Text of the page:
Tesla posts record losses Tesla: Record losses, more delays

Tesla Inc. posted a $671 million loss for the third quarter -- its largest ever quarterly deficit -- dropping from a $22 million net profit recorded for the same period last year.The electric-vehicle ...

Third, there is the issue of assembly quality. Are the Model 3s being delivered now up to quality standards? Tesla has been delivering the Model 3 to insiders a few truckloads at a time, so relatively few completely unbiased impressions of fit and finish have actually emerged. Tesla hosted a very closed-door Model 3 drive event for investors at its Red Hook store in Brooklyn, New York, over the weekend, letting a few hand-picked Wall Street analysts briefly drive the Model 3 (accompanied by Tesla employees and prohibited from taking videos or photos).

At least one Wall Street analyst was not impressed with the fit and finish of the car, noting that the cars provided to guests were likely among the best-built that Tesla had on hand.

"We had the opportunity to see and test drive the Model 3 at Tesla's showroom in Red Hook Brooklyn, NY … Fit and finish on the two demo cars we saw – perhaps not surprisingly – was relatively poor," Bernstein analyst Toni Sacconaghi said in a note to clients, CNBC reports.

"While we doubt that it would impact (or even be noticed by) most prospective buyers, we do worry that poor overall initial quality could undermine Tesla's brand and potentially overwhelm its service network," Sacconaghi added.

Sacconaghi noted misalignments in body panel gaps, rubber trim, interior ceiling seams, and the glass roof in the short time that he spent in the sedan, CNBC reports.

GOP tax plan to eliminate $7,500 electric car tax credit

These first impressions are, of course, just first impressions based on a relatively short period of time with a very early car, and the items noted are perhaps not too dissimilar from fit and finish in early Model S and Model X cars -- we'll give Tesla the benefit of the doubt when it comes to early production examples that it had on hand to bring to the east coast for this event. But these comments echo a handful of other first-hand reports of fit and finish issues on delivered cars.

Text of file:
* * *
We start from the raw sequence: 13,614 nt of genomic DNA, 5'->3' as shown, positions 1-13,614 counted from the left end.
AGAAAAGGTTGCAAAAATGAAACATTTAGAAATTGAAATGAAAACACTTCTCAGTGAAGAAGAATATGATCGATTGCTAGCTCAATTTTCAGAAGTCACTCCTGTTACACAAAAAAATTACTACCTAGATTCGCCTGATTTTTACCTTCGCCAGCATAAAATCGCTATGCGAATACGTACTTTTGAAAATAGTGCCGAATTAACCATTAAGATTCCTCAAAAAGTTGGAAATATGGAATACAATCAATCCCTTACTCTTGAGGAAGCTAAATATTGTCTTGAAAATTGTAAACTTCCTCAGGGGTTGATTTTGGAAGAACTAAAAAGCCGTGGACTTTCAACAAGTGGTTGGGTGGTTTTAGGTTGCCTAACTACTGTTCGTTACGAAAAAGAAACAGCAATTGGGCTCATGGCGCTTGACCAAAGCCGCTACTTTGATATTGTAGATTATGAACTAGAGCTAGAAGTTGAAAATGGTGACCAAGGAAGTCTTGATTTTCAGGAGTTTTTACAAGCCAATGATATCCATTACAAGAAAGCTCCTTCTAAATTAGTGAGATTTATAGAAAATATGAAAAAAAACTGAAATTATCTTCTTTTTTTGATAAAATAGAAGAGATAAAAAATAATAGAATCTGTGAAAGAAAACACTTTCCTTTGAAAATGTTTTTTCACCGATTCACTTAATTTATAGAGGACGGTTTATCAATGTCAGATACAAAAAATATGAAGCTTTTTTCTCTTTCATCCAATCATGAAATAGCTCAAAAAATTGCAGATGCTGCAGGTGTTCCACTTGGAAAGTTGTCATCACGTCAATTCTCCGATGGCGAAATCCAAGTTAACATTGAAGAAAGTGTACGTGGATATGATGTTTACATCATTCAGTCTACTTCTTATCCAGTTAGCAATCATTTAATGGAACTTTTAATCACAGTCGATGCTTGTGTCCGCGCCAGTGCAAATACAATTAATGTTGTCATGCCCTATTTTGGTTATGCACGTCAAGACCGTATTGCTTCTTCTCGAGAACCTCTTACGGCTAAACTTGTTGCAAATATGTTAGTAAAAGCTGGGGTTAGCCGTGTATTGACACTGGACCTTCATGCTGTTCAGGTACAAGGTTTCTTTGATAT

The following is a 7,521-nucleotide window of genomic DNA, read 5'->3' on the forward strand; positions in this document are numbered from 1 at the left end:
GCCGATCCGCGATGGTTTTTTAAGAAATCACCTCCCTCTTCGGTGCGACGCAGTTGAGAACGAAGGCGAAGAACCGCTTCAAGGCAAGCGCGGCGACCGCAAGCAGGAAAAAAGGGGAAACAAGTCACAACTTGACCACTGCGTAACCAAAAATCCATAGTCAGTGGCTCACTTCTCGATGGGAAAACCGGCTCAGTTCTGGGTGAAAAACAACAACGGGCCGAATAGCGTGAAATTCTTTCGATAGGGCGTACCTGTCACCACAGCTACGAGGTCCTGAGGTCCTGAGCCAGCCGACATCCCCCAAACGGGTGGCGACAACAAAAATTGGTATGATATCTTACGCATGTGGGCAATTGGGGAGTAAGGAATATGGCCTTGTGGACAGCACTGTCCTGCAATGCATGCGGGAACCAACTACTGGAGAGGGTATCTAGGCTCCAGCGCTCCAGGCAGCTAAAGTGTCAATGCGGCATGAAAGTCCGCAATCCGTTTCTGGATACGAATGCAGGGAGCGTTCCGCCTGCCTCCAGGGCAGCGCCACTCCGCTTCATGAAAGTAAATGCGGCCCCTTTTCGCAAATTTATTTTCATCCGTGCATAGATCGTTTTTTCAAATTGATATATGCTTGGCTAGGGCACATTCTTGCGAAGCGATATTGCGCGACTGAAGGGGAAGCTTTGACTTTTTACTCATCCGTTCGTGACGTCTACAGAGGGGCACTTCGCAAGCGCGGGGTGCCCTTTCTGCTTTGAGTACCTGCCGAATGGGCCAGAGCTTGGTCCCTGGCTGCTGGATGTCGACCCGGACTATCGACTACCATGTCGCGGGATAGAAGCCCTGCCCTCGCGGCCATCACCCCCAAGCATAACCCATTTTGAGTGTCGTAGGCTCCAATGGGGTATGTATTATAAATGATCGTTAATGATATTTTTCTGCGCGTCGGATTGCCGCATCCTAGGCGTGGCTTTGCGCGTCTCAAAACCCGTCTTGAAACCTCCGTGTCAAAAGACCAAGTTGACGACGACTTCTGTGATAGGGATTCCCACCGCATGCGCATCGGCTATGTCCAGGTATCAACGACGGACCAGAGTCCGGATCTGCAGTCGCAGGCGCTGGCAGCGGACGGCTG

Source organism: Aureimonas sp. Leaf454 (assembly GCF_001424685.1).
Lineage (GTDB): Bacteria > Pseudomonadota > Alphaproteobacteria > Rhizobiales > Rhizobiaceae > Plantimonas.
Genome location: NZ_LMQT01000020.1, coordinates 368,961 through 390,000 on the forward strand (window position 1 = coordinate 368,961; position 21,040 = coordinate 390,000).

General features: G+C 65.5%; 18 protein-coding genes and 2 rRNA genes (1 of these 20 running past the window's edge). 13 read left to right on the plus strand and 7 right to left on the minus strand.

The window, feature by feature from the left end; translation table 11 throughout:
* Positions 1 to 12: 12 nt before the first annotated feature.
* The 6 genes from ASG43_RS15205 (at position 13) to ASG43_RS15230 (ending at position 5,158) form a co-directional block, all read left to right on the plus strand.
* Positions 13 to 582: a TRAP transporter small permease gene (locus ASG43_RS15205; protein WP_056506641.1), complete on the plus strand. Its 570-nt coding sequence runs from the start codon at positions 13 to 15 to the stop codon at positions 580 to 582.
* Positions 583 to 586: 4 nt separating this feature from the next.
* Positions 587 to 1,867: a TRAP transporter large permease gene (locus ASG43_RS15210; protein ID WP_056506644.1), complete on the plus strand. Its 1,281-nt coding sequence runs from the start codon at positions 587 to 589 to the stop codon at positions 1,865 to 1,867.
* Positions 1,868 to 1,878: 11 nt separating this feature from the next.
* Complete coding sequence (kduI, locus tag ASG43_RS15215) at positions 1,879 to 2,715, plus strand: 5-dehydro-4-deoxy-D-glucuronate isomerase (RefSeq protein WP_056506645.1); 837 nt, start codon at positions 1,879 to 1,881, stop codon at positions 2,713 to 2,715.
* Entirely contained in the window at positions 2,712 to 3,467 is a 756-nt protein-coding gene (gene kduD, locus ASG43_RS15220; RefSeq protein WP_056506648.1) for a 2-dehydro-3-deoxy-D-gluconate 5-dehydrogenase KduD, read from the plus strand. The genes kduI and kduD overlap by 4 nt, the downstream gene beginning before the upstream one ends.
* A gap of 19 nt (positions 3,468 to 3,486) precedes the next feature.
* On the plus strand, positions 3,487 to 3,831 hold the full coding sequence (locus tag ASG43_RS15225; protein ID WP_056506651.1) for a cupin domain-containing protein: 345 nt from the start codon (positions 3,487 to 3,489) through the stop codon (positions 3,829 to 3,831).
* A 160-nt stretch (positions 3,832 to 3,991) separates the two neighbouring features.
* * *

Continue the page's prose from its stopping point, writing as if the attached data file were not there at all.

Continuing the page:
As many analysts have noted in recent months, the issue of initial quality has not appeared to dent Tesla sales in the past and it's not expected to damage Tesla's reputation or financial health in the very near term. But these first few hundred cars are going to Tesla employees and friends of the company -- people who are unlikely to be slighted by minor issues that they fully understand and expect. The real test will be once Tesla is several thousand cars into the production cycle, cars not destined for the driveways of the Tesla faithful, by which time it will be expected to have a better than "pilot series" level of component fit.

In other words in March 2018, best-case scenario.

Read More




Leave A Comment

More News

WIRED

ABR - News

Car and Driver Blog

All Motor Trend Stories RSS

Automotive news - from

High Gear Media Network Feed

Featured Articles

GoAuto RSS - Car News

The Truth About Cars

Disclaimer and Notice:WorldProNews.com is not the owner of these news or any information published on this site.